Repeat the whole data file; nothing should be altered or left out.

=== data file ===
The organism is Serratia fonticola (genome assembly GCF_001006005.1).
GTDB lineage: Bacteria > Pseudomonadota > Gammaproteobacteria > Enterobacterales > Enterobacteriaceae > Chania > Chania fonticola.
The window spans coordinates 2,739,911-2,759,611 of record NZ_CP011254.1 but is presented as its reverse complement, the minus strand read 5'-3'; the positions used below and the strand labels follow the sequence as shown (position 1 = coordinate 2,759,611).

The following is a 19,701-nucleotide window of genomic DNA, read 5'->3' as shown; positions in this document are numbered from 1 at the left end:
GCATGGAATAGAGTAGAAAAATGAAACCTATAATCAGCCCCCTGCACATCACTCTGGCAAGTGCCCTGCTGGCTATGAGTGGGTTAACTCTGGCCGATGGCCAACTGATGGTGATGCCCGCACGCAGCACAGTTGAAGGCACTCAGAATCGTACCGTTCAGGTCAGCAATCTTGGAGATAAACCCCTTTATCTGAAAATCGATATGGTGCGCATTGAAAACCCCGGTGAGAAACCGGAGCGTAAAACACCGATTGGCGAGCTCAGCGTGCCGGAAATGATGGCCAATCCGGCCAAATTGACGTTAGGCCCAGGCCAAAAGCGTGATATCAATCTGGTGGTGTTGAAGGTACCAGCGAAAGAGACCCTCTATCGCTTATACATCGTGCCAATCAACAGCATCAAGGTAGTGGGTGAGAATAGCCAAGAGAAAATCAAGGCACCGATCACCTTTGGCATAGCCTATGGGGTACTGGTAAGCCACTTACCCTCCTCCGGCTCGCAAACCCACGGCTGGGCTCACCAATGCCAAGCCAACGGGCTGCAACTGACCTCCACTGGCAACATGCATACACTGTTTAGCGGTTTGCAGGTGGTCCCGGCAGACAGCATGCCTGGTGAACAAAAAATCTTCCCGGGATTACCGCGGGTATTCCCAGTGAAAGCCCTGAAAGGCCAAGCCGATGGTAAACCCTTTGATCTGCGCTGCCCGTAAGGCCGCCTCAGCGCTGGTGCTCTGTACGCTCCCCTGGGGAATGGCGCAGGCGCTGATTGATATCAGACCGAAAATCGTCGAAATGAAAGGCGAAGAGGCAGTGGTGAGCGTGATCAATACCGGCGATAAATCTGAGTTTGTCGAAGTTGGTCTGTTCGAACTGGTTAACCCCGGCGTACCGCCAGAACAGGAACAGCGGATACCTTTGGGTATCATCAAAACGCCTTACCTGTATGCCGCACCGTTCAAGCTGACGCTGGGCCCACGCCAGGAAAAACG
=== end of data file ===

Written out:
The organism is Serratia fonticola (genome assembly GCF_001006005.1).
GTDB lineage: Bacteria > Pseudomonadota > Gammaproteobacteria > Enterobacterales > Enterobacteriaceae > Chania > Chania fonticola.
The window spans coordinates 2,739,911-2,759,611 of record NZ_CP011254.1 but is presented as its reverse complement, the minus strand read 5'-3'; the positions used below and the strand labels follow the sequence as shown (position 1 = coordinate 2,759,611).

The following is a 19,701-nucleotide window of genomic DNA, read 5'->3' as shown; positions in this document are numbered from 1 at the left end:
GCATGGAATAGAGTAGAAAAATGAAACCTATAATCAGCCCCCTGCACATCACTCTGGCAAGTGCCCTGCTGGCTATGAGTGGGTTAACTCTGGCCGATGGCCAACTGATGGTGATGCCCGCACGCAGCACAGTTGAAGGCACTCAGAATCGTACCGTTCAGGTCAGCAATCTTGGAGATAAACCCCTTTATCTGAAAATCGATATGGTGCGCATTGAAAACCCCGGTGAGAAACCGGAGCGTAAAACACCGATTGGCGAGCTCAGCGTGCCGGAAATGATGGCCAATCCGGCCAAATTGACGTTAGGCCCAGGCCAAAAGCGTGATATCAATCTGGTGGTGTTGAAGGTACCAGCGAAAGAGACCCTCTATCGCTTATACATCGTGCCAATCAACAGCATCAAGGTAGTGGGTGAGAATAGCCAAGAGAAAATCAAGGCACCGATCACCTTTGGCATAGCCTATGGGGTACTGGTAAGCCACTTACCCTCCTCCGGCTCGCAAACCCACGGCTGGGCTCACCAATGCCAAGCCAACGGGCTGCAACTGACCTCCACTGGCAACATGCATACACTGTTTAGCGGTTTGCAGGTGGTCCCGGCAGACAGCATGCCTGGTGAACAAAAAATCTTCCCGGGATTACCGCGGGTATTCCCAGTGAAAGCCCTGAAAGGCCAAGCCGATGGTAAACCCTTTGATCTGCGCTGCCCGTAAGGCCGCCTCAGCGCTGGTGCTCTGTACGCTCCCCTGGGGAATGGCGCAGGCGCTGATTGATATCAGACCGAAAATCGTCGAAATGAAAGGCGAAGAGGCAGTGGTGAGCGTGATCAATACCGGCGATAAATCTGAGTTTGTCGAAGTTGGTCTGTTCGAACTGGTTAACCCCGGCGTACCGCCAGAACAGGAACAGCGGATACCTTTGGGTATCATCAAAACGCCTTACCTGTATGCCGCACCGTTCAAGCTGACGCTGGGCCCACGCCAGGAAAAACG